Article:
Teachers' Unions Fighting, And Losing, Political Dues Issue
April 29, 1999
Teachers in California and Washington state are chalking up victories in efforts to keep their union dues from being used for political activities of which they disapprove.
- In response to a suit by 700 California teachers, U.S. District Judge Charles Legge this week ordered a halt to the collection of all dues by unions in eight San Francisco Bay Area school districts.
- Under the terms of the Supreme Court's 1988 Beck decision, Judge Legge ruled that the unions avoided their legal obligation to provide audited statements and that school districts didn't protect teachers' rights before deducting dues from their paychecks.
- The National Right to Work Foundation believes this precedent could spread to the rest of California within months and that accurate audits could result in rebated fees of $350 a year per teacher.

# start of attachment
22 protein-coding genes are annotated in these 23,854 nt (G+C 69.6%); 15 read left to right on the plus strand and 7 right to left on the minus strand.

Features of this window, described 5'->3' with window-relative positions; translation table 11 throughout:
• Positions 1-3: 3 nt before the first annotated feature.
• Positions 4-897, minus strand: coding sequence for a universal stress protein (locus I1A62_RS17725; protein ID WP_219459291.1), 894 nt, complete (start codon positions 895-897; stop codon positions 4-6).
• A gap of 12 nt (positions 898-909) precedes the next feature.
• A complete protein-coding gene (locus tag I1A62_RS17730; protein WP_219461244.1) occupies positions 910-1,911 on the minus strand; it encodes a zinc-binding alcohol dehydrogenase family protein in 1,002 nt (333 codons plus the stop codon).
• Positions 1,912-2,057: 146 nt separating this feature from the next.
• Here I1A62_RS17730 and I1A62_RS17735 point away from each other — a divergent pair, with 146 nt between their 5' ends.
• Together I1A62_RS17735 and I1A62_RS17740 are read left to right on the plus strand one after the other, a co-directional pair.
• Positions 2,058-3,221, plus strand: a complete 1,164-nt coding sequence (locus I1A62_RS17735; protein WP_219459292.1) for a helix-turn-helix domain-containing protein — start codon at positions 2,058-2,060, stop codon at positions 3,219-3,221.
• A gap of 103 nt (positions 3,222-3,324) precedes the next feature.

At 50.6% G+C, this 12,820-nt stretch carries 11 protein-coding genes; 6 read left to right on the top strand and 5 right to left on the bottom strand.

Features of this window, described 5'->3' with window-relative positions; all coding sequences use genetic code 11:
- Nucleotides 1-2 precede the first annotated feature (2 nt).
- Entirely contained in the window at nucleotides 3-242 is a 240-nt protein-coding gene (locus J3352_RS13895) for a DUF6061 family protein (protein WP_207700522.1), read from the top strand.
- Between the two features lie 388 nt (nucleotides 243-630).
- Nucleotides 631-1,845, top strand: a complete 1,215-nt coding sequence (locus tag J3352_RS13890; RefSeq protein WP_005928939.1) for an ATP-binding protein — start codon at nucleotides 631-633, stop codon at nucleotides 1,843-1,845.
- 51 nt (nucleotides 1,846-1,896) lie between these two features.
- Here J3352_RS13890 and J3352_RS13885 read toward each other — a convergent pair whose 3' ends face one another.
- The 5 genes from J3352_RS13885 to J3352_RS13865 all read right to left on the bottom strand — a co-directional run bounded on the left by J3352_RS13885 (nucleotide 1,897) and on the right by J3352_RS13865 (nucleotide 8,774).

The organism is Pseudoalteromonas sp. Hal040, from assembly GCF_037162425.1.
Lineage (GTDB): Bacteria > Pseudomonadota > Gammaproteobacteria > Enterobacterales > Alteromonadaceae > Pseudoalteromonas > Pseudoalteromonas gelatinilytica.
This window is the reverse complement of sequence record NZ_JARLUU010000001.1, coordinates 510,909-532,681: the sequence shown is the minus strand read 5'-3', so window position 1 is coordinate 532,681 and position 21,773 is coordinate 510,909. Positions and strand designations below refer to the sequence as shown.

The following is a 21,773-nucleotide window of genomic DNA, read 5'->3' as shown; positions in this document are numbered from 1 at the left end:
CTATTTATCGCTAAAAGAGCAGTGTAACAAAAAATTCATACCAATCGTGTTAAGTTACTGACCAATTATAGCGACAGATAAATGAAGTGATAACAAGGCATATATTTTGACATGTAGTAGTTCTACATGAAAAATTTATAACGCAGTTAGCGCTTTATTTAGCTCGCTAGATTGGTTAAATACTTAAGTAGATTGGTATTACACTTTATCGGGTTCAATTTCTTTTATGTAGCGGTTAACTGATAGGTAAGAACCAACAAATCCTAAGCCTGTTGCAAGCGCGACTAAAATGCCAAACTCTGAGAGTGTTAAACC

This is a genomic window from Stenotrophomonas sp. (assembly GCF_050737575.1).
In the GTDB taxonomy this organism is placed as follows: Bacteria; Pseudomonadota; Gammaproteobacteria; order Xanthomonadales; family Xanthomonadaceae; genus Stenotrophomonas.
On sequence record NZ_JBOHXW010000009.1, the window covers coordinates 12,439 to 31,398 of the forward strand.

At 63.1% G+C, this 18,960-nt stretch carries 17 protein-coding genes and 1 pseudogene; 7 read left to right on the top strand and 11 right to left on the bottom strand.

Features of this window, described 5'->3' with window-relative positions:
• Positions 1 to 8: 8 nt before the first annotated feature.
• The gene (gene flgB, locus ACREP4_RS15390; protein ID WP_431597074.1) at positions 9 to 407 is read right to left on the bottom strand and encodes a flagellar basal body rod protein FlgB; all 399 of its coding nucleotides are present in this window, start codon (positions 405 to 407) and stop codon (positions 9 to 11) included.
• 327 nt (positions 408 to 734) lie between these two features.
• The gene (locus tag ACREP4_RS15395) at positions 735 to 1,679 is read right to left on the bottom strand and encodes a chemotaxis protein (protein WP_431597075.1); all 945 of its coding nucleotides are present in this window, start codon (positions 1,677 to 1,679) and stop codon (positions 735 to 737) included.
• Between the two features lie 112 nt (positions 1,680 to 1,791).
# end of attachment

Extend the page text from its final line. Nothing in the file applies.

Observers suspect the California unions cannot afford to comply with such an order. At least it might slow down their efforts to hamstring charter schools. One union-backed bill which has already passed the Assembly Education Committee would mandate collective bargaining at all charter schools -- something that isn't even required in traditional public schools.
Meanwhile, in Washington state last month, a local judge fined the state teachers' union $15,000 for failing to disclose the union's political activities in a lawsuit filed by the Evergreen Legal Foundation -- a sum which came on top of a $430,000 settlement against the union last year, based on allegations of campaign finance violations.
About 40 percent of teachers vote Republican, but 99 percent of their union political contributions go to the Democratic Party. While the Beck decision was passed in 1988, Bill Clinton's first executive order in 1993 abolished rules notifying workers of their Beck rights.
Source: Editorial, "Victory for Teachers," Wall Street Journal, April 29, 1999.
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